Finally, Jelani sighed and smiled to himself. “She’s a fool, she’s worthless. I don’t think you have the right girl, Marshal.” He seemed to reminisce about her, and spoke while staring past Haus at the walls. “Here’s what I know. She was my student for many years. At the college, Madiha had a few genius wargame results and did well on historical and philosophy tests. Her physical training was also impressive for an officer cadet. Good marks on athletics, shooting, hand to hand. However, she was clueless at Chess and other strategy games. Her tactical mind was unformed and inconsistent. She was moody; it was always off her official record but she was mentally ill. Clearly taking medications.”

Haus blinked. That was such an unsorted mass of random memories; it was only good to him for establishing that Jelani knew about Nakar. And that he was clearly fond of her.

“What about General Adjar Al-Haza? Did you know him?” Haus pressed him.

Jelani seemed to flinch at the name. “Now that is another name I never thought I would hear again. I will spare you my reminiscing of him: he was the one actually close to Madiha– to Nakar, for many years. She was his protege and aide for a time.”

“He was executed during your season of treasons.” Haus said. He grinned to himself. “Perhaps Nakar herself did the deed? She was a policewoman of some sort, correct?”

“Nakar became a spy hunter of some renown yes, but Al-Haza was investigated and put to death by others, not her. Whether she contributed is unknown to me. I do not know their relationship outside the bounds of my administration.” Jelani replied.

“Adjar Al-Haza was a bright star during the civil war. He was a reformer, who wanted to modernize the armies. It was in part his zeal for military expansion and buildup that prompted your old parliament to push back and clamor for limiting military power.”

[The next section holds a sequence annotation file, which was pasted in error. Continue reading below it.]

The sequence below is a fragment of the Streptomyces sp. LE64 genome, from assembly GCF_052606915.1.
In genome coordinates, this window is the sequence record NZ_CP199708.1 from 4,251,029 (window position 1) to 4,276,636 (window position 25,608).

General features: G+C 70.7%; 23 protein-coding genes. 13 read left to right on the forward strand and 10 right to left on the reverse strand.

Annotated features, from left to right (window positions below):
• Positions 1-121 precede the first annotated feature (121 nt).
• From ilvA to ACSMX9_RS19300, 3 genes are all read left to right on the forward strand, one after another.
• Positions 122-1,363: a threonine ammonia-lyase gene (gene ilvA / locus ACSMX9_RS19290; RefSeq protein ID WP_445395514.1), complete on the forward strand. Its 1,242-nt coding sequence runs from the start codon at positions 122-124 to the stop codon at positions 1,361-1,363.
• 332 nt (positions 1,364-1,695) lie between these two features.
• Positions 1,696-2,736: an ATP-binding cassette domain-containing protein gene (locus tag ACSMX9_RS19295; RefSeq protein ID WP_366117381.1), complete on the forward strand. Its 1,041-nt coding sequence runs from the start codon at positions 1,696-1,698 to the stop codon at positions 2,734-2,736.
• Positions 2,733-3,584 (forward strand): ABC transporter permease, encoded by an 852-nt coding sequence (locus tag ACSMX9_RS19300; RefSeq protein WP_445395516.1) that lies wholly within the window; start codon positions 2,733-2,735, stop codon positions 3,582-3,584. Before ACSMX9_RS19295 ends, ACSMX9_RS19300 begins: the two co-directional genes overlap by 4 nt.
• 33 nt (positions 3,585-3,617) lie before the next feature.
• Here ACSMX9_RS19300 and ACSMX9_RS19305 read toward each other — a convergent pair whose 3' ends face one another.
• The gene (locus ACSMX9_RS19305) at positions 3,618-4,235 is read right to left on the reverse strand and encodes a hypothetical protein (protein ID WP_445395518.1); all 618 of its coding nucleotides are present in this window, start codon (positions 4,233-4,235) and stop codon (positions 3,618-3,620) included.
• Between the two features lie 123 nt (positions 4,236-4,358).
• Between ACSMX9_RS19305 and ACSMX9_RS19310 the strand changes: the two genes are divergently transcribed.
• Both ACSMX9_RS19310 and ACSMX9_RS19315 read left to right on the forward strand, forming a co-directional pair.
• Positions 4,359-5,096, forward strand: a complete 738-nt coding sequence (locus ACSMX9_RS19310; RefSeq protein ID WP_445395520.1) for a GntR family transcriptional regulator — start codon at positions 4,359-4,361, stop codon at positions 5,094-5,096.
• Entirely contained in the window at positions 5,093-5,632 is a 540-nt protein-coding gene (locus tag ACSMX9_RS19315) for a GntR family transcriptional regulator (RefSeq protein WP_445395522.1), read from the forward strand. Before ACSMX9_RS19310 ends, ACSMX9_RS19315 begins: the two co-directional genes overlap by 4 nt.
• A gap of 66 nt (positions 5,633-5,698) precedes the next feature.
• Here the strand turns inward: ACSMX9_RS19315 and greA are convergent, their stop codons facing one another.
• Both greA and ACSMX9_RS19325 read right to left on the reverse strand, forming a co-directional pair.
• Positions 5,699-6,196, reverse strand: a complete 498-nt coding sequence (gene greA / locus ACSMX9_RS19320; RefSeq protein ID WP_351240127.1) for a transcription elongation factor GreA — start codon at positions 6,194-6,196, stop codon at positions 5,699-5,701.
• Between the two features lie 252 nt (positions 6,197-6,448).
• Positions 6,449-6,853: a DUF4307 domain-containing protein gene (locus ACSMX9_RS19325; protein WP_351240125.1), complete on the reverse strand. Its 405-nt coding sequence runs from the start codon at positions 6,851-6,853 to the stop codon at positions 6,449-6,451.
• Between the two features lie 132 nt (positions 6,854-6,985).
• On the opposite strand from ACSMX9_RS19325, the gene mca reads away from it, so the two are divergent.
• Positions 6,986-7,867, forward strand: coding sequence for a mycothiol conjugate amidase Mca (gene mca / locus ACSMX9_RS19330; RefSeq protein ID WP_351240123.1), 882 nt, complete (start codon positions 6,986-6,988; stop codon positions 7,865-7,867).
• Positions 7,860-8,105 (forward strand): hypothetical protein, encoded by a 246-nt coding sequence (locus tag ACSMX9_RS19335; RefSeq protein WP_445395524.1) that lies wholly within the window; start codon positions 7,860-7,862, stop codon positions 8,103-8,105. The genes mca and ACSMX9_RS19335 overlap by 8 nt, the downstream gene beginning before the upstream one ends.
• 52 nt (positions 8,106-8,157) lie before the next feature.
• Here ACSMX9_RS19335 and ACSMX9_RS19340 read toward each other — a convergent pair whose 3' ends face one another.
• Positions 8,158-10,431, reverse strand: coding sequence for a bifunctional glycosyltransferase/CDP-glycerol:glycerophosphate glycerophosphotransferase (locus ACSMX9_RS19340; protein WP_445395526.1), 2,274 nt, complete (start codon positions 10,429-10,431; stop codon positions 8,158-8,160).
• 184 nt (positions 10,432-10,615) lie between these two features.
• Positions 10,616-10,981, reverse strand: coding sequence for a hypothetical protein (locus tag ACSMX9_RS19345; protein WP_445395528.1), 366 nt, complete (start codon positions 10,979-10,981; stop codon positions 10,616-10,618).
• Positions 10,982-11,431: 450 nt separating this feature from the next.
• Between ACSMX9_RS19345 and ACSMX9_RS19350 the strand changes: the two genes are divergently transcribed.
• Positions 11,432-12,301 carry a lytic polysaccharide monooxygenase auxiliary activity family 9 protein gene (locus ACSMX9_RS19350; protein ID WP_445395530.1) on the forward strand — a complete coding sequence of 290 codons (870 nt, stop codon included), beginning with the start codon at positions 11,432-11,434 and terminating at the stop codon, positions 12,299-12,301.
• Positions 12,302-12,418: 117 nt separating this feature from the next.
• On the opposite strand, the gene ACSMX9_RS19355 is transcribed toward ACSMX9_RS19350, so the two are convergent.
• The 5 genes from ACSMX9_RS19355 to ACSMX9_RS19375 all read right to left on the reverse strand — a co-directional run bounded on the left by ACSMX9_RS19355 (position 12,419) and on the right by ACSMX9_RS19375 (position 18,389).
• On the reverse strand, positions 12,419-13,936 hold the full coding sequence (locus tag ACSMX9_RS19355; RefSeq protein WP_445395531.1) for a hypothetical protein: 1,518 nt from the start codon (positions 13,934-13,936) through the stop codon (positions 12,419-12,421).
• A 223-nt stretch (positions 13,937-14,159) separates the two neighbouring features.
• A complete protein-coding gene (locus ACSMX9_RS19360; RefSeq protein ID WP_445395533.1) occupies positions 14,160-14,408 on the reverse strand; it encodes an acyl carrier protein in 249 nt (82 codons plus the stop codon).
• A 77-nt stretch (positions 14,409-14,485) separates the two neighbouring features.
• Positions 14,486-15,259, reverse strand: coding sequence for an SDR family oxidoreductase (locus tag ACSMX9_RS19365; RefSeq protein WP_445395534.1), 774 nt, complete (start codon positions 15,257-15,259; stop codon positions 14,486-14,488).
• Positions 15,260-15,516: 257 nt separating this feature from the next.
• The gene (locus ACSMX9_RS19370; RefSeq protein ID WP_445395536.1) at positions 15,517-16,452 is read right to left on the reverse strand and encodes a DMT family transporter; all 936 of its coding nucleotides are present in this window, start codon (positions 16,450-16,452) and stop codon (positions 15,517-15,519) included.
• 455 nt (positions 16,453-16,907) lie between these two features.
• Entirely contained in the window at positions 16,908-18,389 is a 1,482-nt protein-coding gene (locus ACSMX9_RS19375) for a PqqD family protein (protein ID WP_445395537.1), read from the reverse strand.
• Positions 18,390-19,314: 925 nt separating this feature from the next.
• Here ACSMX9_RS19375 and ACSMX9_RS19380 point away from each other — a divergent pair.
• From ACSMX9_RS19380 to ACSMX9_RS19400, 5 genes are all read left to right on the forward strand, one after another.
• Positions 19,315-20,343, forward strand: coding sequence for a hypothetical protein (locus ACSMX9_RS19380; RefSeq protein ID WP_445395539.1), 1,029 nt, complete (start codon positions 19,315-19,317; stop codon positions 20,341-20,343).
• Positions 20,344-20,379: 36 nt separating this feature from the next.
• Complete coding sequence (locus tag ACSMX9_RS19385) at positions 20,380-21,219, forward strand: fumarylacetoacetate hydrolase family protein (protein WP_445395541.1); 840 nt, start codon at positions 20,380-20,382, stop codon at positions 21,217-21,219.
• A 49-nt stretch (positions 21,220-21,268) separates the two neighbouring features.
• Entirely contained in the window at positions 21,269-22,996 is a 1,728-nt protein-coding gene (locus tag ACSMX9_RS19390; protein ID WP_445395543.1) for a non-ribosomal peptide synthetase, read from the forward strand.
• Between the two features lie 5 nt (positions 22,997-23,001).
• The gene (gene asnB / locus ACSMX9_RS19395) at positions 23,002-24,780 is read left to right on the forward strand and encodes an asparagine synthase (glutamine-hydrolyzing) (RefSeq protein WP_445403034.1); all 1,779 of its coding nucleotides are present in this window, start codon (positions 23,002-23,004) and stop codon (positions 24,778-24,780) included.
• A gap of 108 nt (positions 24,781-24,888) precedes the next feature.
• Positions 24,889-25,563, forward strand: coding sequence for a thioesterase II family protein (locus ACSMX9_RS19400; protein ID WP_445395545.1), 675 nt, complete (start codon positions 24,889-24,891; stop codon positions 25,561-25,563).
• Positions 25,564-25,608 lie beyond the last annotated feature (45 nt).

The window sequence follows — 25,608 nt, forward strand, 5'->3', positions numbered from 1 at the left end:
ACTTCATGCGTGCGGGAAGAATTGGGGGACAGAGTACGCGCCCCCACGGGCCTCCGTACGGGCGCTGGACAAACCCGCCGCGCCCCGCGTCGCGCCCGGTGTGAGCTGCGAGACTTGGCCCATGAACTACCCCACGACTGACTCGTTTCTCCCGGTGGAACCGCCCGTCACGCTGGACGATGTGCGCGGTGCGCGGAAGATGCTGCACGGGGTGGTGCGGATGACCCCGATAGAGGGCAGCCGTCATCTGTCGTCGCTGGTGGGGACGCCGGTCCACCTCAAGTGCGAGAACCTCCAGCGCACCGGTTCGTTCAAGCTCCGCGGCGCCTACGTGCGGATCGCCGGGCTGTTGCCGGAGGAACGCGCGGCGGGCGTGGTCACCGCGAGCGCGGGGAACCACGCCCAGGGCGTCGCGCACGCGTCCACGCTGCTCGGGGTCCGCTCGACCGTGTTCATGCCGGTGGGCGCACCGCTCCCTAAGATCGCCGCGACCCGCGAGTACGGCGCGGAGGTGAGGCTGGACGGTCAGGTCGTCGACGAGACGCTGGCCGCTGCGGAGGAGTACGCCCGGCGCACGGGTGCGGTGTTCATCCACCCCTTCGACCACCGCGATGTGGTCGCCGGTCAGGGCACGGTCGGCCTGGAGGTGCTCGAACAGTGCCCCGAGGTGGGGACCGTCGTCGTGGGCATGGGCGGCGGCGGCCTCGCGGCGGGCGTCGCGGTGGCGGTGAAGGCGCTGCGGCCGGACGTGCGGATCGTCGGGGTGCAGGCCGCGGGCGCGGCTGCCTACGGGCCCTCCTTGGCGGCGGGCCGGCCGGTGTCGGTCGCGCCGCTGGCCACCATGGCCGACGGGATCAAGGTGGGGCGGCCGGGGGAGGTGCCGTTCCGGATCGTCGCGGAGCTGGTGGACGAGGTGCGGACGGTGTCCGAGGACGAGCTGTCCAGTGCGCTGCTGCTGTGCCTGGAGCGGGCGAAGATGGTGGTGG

“He was. He came up with numerous theories of war and mobilization.” Jelani said.

“Whether Madiha Nakar was a mediocre student of yours or not, do you think she may have become a powerful student of Al-Haza? None of your other generals defeated us.”

Jelani breathed deeply through his nose. He shook his head. “Back in the college we would host these war games using certain rules and settings, meant to test what our students would opt to do in different historical scenarios. Nakar hated these as she hated Chess. She would always complain about moving this or that unit here or there from its starting position. She chafed under the limitations imposed upon her. She would begin every game by retreating all of her units to some other location of her preference. She would waste time and make herself look foolish. She scored low on several games.”

Haus knew that Jelani was trying to under-sell Madiha Nakar as a threat to him, perhaps to protect her out of some old fondness for her childhood self. However, Haus’ eyes drew wide with the realization that they were not speaking of different Madiha Nakars, one a genius warrior and the other a failure of a student. Madiha Nakar had performed surprising retreats during both the battles of Bada Aso and Rangda, luring her enemy to her preferred ground. Under the rules of a board game perhaps Madiha Nakar looked petulant and unable to adapt; but in war time she had proven a vicious manipulator.

“Adjar Al-Haza would have fought Von Sturm, Von Drachen, Mansa and the Elves on their terms through superior fundamentals. He would have emphasized the attack. Speed of deployment, superior firepower, consistent supply, and equivalence in manpower were the tools he advocated. Madiha Nakar was no Adjar Al-Haza, and surely is not now. That she defeated Sturm, Mansa, and your Drachen, was just lady War’s dice falling her way.”